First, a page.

I know many a home cook who begins dinner with an onion. We figure out the rest as we chop, slice, mince or dice.
When it's hot in Georgia, this cook reaches for Vidalia onions, Georgia's pride and joy root vegetable. It shines in many a kitchen project (raise your hand if you have something pickling with Vidalia onions right now), but none so much as an onion pie.
Open your pantry and your fridge. Everything you need to make this savory onion pie is probably on hand already. The minimalist aspect is what I adore about this recipe, and many others published in the recently released "The Folk School Cookbook," the newest cookery tome from the John C. Campbell Folk School in the mountains of Brasstown, N.C., some two hours north of Atlanta.
This recipe is so simple that I have but a few pointers for the home cook.
First, the crust: With this recipe, the crust matters less than the filling. So prepare your favorite scratch pie crust or be content with a store-bought version.
Second, the filling in this pie can be one or two layers. I like the interior look of double layers: caramelized onion and bacon on the bottom; white custard on top. If you want to mix onions, bacon and all the wet ingredients, go for it.
Just don't miss out on Vidalia onions. They will be gone before you know it.
And a note from Nanette Davidson, culinary director at the Campbell Folk School since 1998: "This pie is also delicious with the addition of 1/3 cup crumbled blue cheese added in either layer."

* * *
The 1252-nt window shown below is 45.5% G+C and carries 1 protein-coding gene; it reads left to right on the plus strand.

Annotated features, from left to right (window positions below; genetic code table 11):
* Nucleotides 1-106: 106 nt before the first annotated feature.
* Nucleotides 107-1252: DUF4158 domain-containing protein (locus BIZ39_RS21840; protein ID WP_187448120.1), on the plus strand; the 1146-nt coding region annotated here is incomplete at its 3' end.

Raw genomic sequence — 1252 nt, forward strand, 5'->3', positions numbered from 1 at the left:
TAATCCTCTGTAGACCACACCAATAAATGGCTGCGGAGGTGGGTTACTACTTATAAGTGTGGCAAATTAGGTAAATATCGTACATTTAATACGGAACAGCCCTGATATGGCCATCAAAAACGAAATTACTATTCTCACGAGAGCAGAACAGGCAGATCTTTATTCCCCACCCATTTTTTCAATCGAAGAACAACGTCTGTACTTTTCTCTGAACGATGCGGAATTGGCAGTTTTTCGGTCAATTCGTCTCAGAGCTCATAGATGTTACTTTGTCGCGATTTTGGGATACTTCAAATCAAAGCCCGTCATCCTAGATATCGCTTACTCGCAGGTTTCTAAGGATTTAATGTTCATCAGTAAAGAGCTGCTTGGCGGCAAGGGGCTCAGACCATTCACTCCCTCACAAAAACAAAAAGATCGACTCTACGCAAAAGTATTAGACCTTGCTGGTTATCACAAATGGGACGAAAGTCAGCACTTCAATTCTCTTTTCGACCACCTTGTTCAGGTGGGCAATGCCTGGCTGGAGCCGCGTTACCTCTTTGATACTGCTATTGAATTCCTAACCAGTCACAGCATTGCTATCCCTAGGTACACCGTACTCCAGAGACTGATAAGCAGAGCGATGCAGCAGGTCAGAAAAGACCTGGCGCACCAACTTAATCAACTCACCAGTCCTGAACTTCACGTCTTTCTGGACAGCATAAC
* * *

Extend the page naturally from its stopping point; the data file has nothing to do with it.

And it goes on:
No matter how you stir in the ingredients, this pie lives up to its name.
Onion Pie Supreme
1 (9-inch) homemade or store-bought pie crust
4 strips bacon
6 tablespoons butter, divided
3 medium Vidalia onions, sliced thin
1 teaspoon salt
1 1/2 cups sour cream
2 eggs, beaten
1/2 cup milk
3 tablespoons flour
Chill the pie crust in the refrigerator at least 30 minutes.
Preheat the oven to 425 degrees.
In a frying pan, cook the bacon over medium-high heat until crisp and let drain on a paper towel-lined plate. Crumble the bacon or chop into small pieces and set aside.
Discard bacon grease (or reserve for another use). Wipe the pan down. Add 3 tablespoons butter to the pan and melt over medium heat. Add the onion slices and salt, stirring to combine. Cook until the onions are light brown in color and very soft (caramelization can take up to 30 minutes). Remove from the heat and allow the onions to cool.
Remove the pie crust from the refrigerator. Spoon the onion mixture into the pie crust, using the back of the spoon to spread the mixture evenly. Scatter the bacon pieces over the onions.
Prepare the rest of the filling: Melt the remaining 3 tablespoons butter in a microwave or small saucepan. Pour the melted butter into a mixing bowl. Add the sour cream, eggs, milk and flour. Stir well to incorporate. Pour the filling over the onion-bacon mixture.
Bake 10 minutes, then lower the oven temperature to 350 degrees. Continue baking 30 to 40 minutes, until the center is firm and the crust is golden. Allow to cool briefly before serving so the pie will cut more easily. Serve as a starter or light main course with a salad. Serves 8.
Nutritional information per serving: 339 calories (percent of calories from fat, 71), 7 grams protein, 18 grams carbohydrates, 1 gram fiber, 27 grams fat (14 grams saturated), 99 milligrams cholesterol, 600 milligrams sodium.
Recipe adapted from "The Folk School Cookbook: A Collection of Seasonal Favorites from John C. Campbell Folk School" by Nanette Davidson.